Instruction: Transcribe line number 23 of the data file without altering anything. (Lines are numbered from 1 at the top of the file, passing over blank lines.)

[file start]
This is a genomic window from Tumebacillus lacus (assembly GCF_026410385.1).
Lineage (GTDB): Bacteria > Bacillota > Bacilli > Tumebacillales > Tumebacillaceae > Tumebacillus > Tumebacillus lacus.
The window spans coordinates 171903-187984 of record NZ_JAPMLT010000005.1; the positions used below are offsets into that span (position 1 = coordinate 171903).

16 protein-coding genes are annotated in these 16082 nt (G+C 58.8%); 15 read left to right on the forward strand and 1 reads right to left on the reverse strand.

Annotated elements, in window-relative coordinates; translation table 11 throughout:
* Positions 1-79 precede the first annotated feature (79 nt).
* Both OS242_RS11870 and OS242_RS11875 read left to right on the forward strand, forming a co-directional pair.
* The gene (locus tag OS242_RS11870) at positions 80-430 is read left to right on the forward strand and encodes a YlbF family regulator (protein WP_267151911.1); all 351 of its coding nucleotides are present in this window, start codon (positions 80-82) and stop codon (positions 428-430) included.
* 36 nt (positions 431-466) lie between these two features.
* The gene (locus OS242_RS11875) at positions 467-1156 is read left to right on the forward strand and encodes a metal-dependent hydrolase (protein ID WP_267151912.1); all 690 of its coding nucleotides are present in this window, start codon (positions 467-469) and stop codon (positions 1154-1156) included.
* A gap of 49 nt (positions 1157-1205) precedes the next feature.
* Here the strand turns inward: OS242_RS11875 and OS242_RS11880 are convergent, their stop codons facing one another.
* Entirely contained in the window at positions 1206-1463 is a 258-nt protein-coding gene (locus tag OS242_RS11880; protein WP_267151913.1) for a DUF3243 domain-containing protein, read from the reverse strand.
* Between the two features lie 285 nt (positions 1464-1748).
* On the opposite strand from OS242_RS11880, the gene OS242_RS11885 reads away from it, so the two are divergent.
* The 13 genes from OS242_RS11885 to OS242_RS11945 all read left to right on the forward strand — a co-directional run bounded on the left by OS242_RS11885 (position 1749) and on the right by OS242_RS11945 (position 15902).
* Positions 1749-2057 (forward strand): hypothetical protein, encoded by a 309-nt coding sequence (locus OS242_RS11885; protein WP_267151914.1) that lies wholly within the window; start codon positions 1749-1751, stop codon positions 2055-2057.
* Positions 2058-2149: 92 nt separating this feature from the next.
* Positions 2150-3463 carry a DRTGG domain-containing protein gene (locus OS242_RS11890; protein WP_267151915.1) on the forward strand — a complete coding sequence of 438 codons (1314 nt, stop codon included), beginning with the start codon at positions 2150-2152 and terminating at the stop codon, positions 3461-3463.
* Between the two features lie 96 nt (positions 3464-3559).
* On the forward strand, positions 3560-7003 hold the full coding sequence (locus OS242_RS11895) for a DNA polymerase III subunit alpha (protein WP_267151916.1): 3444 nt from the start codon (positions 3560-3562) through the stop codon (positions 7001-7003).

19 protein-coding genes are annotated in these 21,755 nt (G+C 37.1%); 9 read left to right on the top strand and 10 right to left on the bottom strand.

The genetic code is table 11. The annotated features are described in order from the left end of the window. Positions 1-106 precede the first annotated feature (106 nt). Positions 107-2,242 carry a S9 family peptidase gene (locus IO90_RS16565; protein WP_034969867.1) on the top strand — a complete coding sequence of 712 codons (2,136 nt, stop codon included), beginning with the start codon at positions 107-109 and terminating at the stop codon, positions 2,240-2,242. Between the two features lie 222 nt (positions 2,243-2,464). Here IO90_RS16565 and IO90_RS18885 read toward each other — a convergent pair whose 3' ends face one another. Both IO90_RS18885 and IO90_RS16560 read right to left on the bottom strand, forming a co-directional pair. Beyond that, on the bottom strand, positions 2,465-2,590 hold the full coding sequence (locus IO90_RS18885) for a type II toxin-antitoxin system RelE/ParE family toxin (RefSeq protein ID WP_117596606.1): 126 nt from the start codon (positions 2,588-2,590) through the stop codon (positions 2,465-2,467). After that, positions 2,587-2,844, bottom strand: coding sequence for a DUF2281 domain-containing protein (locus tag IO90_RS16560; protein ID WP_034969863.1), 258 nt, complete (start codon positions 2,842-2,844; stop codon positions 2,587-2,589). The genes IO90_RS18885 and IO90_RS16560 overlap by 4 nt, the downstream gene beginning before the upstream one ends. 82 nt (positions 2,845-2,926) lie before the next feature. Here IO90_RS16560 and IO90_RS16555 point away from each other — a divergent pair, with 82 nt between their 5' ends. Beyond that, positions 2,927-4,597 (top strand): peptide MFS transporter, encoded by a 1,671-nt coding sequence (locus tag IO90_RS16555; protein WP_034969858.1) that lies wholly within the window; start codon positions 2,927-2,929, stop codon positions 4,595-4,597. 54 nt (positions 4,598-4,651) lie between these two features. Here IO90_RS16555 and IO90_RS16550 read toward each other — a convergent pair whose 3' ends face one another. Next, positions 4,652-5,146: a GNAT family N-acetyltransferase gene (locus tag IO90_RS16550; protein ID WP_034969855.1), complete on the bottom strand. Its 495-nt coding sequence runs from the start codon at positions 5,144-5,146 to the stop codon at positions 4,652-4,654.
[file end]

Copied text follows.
The genetic code is table 11. The annotated features are described in order from the left end of the window. Positions 1-106 precede the first annotated feature (106 nt). Positions 107-2,242 carry a S9 family peptidase gene (locus IO90_RS16565; protein WP_034969867.1) on the top strand — a complete coding sequence of 712 codons (2,136 nt, stop codon included), beginning with the start codon at positions 107-109 and terminating at the stop codon, positions 2,240-2,242. Between the two features lie 222 nt (positions 2,243-2,464). Here IO90_RS16565 and IO90_RS18885 read toward each other — a convergent pair whose 3' ends face one another. Both IO90_RS18885 and IO90_RS16560 read right to left on the bottom strand, forming a co-directional pair. Beyond that, on the bottom strand, positions 2,465-2,590 hold the full coding sequence (locus IO90_RS18885) for a type II toxin-antitoxin system RelE/ParE family toxin (RefSeq protein ID WP_117596606.1): 126 nt from the start codon (positions 2,588-2,590) through the stop codon (positions 2,465-2,467). After that, positions 2,587-2,844, bottom strand: coding sequence for a DUF2281 domain-containing protein (locus tag IO90_RS16560; protein ID WP_034969863.1), 258 nt, complete (start codon positions 2,842-2,844; stop codon positions 2,587-2,589). The genes IO90_RS18885 and IO90_RS16560 overlap by 4 nt, the downstream gene beginning before the upstream one ends. 82 nt (positions 2,845-2,926) lie before the next feature. Here IO90_RS16560 and IO90_RS16555 point away from each other — a divergent pair, with 82 nt between their 5' ends. Beyond that, positions 2,927-4,597 (top strand): peptide MFS transporter, encoded by a 1,671-nt coding sequence (locus tag IO90_RS16555; protein WP_034969858.1) that lies wholly within the window; start codon positions 2,927-2,929, stop codon positions 4,595-4,597. 54 nt (positions 4,598-4,651) lie between these two features. Here IO90_RS16555 and IO90_RS16550 read toward each other — a convergent pair whose 3' ends face one another. Next, positions 4,652-5,146: a GNAT family N-acetyltransferase gene (locus tag IO90_RS16550; protein ID WP_034969855.1), complete on the bottom strand. Its 495-nt coding sequence runs from the start codon at positions 5,144-5,146 to the stop codon at positions 4,652-4,654.